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Diospyros - Growing Guide

Growing Diospyros

Commonly known as ‘Persimmon’ and ‘Date Plum’

Only three species from this large genus of trees are hardy enough to be grown in the UK. Diospyros are mainly of Chinese origin; D. kaki and D. lotus were introduced by Ernest Wilson. D. viginiana however is from the eastern USA.

Diospyros are grown for their attractive habit and their fleshy fruit which, in most species, is edible.

D. kaki, the ‘Kaki’ or ‘Chinese Persimmon’, grows to around 20-30ft with downy young shoots and oval tapering leaves 3-8in long which taper at both ends. The fruits are bright yellow and 3in across after small bell shaped flowers. These are now a common sight in our supermarkets and the fruit is widely grown in Mediterranean countries. Opinions differ as to whether these trees are unisexual or dioecious. In theory you may need separate male and female trees, but the reality is that some trees fruit plentifully without male counterparts. The autumn colour is spectacular and includes a range of orange, yellow and red.

Diospyros kaki click for larger image
Diospyros kaki
Diospyros kaki click for larger image
Diospyros kaki
Diospyros kaki click for larger image
Diospyros kaki
Diospyros lotus click for larger image
Diospyros lotus
Diospyros lotus click for larger image
Diospyros lotus
Diospyros lotus click for larger image
Diospyros lotus
Diospyros lotus click for larger image
Diospyros lotus
Diospyros lotus click for larger image
Diospyros lotus

D. lotus, the ‘Date Plum’, is a beautiful specimen tree at Ventnor Botanic Gardens which grows to 25-30ft with a similar spread. The oval leaves look so polished and lustrous that they look as though they should be evergreen. The trees of this species are definitely unisexual. The flowers are tiny and bell shaped, green tinged red. The fruits are small and wrapped in a wavy green calyx before turning yellow to purple when ripe. These are quite pretty on the tree in lines along the new growth but are totally inedible. Indeed the tree gives off a peculiar odour on wet days. This tree has been grown in the UK since the 17th century and is totally hardy. It is now becoming more popular for its habit and leaf form.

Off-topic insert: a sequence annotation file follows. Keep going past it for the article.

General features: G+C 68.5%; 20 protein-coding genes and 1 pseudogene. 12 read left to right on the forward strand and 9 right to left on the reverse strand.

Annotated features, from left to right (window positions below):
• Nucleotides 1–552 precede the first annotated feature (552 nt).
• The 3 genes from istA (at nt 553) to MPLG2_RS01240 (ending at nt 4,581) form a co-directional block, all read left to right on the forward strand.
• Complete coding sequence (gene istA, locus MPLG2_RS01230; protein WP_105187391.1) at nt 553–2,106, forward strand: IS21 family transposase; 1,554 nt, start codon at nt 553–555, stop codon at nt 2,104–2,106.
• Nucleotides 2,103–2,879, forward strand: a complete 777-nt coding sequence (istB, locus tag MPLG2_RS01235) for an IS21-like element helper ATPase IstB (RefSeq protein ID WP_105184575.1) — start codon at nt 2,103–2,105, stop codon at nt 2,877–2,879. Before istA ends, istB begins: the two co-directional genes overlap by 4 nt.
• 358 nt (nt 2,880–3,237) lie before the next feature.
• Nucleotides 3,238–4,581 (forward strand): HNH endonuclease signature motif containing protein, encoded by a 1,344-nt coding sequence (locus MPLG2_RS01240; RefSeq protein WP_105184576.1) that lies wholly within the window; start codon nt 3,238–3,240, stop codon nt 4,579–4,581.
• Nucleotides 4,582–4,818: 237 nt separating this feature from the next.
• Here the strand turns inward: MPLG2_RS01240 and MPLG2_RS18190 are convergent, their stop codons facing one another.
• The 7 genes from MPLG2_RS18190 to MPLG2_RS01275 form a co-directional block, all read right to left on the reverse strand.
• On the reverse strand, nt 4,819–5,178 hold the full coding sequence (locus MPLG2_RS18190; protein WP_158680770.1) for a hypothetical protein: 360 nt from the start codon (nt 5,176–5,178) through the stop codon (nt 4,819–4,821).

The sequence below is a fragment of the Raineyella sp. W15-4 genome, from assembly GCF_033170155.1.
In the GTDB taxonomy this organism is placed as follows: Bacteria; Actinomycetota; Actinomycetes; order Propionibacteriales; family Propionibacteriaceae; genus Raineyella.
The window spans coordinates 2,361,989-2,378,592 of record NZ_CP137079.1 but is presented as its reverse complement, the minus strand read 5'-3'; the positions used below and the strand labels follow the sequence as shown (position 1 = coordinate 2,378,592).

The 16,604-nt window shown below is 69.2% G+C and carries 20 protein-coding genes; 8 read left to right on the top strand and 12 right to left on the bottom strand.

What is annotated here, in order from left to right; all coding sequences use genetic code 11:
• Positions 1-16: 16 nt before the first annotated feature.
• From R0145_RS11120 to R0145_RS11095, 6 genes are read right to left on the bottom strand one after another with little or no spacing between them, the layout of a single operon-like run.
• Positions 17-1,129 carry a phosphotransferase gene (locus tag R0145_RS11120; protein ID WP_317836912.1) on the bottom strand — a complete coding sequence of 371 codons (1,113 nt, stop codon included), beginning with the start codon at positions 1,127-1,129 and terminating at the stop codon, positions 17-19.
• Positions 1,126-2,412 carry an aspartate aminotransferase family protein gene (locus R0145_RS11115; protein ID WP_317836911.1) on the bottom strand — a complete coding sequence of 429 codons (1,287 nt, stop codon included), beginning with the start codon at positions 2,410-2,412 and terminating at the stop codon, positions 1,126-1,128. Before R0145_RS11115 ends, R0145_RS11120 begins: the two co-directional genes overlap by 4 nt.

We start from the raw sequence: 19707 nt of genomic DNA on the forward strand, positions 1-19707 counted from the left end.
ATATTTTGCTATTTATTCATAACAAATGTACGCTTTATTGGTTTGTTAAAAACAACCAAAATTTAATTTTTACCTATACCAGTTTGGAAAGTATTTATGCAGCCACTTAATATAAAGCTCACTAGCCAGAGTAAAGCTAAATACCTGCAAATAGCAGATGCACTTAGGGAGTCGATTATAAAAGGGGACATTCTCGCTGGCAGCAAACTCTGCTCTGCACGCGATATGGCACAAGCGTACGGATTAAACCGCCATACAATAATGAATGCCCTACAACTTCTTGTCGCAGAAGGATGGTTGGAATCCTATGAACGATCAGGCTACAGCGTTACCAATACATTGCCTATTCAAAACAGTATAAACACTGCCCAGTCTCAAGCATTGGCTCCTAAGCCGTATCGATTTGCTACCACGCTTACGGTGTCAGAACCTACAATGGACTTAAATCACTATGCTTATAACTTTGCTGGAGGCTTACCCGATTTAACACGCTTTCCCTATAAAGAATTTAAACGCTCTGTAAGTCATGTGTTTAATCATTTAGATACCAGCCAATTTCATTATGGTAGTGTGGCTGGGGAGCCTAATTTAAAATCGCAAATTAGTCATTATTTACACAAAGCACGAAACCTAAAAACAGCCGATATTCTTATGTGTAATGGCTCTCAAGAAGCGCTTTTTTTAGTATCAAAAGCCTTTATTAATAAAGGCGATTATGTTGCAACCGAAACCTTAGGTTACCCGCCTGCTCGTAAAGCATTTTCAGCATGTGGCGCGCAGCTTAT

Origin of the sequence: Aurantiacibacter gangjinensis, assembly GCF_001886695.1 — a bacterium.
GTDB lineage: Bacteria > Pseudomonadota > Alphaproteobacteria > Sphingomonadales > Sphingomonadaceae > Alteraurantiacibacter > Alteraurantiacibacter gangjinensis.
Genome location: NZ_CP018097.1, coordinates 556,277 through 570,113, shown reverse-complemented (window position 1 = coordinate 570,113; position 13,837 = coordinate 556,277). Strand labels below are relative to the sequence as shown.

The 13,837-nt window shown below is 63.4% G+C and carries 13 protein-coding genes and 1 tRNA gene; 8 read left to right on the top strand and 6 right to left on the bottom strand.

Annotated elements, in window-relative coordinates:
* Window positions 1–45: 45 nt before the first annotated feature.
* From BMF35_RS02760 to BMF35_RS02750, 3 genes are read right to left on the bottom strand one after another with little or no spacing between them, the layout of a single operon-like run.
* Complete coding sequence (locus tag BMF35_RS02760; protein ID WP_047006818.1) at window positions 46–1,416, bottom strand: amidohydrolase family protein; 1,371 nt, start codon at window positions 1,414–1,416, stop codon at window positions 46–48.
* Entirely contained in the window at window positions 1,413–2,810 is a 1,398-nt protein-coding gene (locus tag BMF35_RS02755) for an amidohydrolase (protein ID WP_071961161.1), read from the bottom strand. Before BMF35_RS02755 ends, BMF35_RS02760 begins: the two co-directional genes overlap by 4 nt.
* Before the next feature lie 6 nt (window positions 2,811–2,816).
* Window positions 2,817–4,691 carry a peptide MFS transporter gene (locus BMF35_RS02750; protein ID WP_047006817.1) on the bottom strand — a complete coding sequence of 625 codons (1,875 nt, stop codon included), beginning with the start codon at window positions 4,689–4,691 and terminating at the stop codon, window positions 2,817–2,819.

D. virginicus ‘American Persimmon’ or the ‘Possum Apple’ grows taller than the other two species which we grow. It has attractive rugged bark cut into square or rectangular blocks and was first planted at Kew in 1762. Male and female flowers are on separate trees. The female flowers are yellowish white and the fruits are orange shaped but pale yellow with a red cheek. They are about 1-1½in across. Wonderful autumn colour which is another reason for growing these little known trees.

Since we are all beginning to eat persimmon fruits why not try growing them as well!


Plants


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